I’ve settled into Cheshire Riding School nicely, partially because they have lessons that run into the early evening, so I can ride even if I don’t get off work until after 5pm. I started out with one group lesson and have managed to worm my way into a private and a loan (the titular walnut brain), so I’m quite pleased. Â The vibe at the riding school is good so far, less tense than many places I’ve been, and I will admit to being a bit starry eyed over the all-weather gallops they have. Â Between that and the the gorgeous TB stride that Moss showed off on a hack, I was easily convinced to loan him. And, because he doesn’t jump, it means I still get to ride other horses when we jump in lessons, something I really enjoy.
The loan started two weeks ago, so I’ve been riding five times a week (instead of the three I usually did). Â The two rides on my own in the arena were only okay (I am certainly out of practice in the riding without instruction thing!), but the hack was…genius. I went Â before work, so the yard was suuuuper quiet, and we had the farm ride all to ourselves. Â Moss doesn’t get to go out often ( I don’t think he’s been out on a hack without me riding him in months), and he absolutely loves it. Steps out with ears straight ahead and absolutely flings himself into a trot that I think is actually impossible to sit. It’s nearly impossible to post! He was on the buckle about 90% of the time, and for a supposedly flighty TB, he really showed himself to be a solid citizen. We are certainly doing that at least once a week! Weather allowing, I suppose. (Especially as today it is freezing. I am crossing my fingers for Tuesday morning being the one “nice” morning we have this week. Although as long as the sun is out like it is today, I’m sure it will go well.)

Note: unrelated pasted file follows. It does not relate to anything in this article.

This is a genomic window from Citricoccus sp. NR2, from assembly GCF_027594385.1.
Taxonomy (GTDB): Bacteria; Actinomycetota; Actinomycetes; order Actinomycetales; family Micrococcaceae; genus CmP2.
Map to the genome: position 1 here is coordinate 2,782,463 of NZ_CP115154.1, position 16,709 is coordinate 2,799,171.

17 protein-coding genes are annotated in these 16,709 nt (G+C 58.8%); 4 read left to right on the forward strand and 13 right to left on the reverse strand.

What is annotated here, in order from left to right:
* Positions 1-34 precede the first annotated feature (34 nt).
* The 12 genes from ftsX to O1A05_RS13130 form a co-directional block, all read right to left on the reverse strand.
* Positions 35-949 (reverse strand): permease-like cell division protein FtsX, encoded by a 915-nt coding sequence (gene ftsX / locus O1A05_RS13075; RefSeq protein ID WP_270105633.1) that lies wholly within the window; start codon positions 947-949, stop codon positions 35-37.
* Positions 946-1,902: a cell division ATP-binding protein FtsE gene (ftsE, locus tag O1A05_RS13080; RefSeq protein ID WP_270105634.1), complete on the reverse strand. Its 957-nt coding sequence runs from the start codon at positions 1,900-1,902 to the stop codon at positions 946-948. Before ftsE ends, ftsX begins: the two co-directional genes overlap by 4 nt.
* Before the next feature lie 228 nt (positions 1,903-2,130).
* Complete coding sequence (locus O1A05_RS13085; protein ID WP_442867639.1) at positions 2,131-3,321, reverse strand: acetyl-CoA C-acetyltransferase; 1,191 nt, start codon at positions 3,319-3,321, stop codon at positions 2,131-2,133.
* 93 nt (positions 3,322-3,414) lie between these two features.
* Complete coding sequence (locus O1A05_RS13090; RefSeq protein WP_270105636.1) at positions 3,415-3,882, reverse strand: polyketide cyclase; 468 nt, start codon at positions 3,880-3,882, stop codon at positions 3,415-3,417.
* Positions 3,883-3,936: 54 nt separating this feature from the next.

This week, we’ll work on being consistent and calm. Â I really have to think hard about how I ride him as he is an interesting combination of very sensitive and the sort that needs firm direction. Basically it means I have to ride very, very correctly from the leg to hand as anything but calm and consistent turns into us working at cross purposes. (Me: slow down at the canter! Moss: you’re pulling on my face! I must run away! Me: Oops, sorry!) Luckily, he’s a very sweet horse and tries his heart out, so he doesn’t hold my inability to ride all that well against me too much.
I’m also hoping that the lovely weather this weekend helped dry out the arena a bit, as we were definitely slopping around last week, and neither of us are huge fans of boggy bits in arenas. We were lucky Monday night as the center of the arena was basically dry and firm, but it was mud central around the outside, and the 17 hands worth of legs make short work of a long side cut short by puddles. Â It was mostly a good ride, although the canter is still…erratic. Â I think I might have been gripping a bit with my right hand as well, as I noticed that we both had a definite sort of twist in that direction when we tried to track left.
The lesson on Friday went well, though. Â I’d spent most of the ride over visualizing “pretty” canter transitions, and we got them! Â I now just have to figure out a way to visualize shoulder-in, I think. For some reason, that movement always makes me tense up, and I forget what it is, actually, we are going for.
Oh well, if I did everything correctly, there’d be no point, right? Sigh.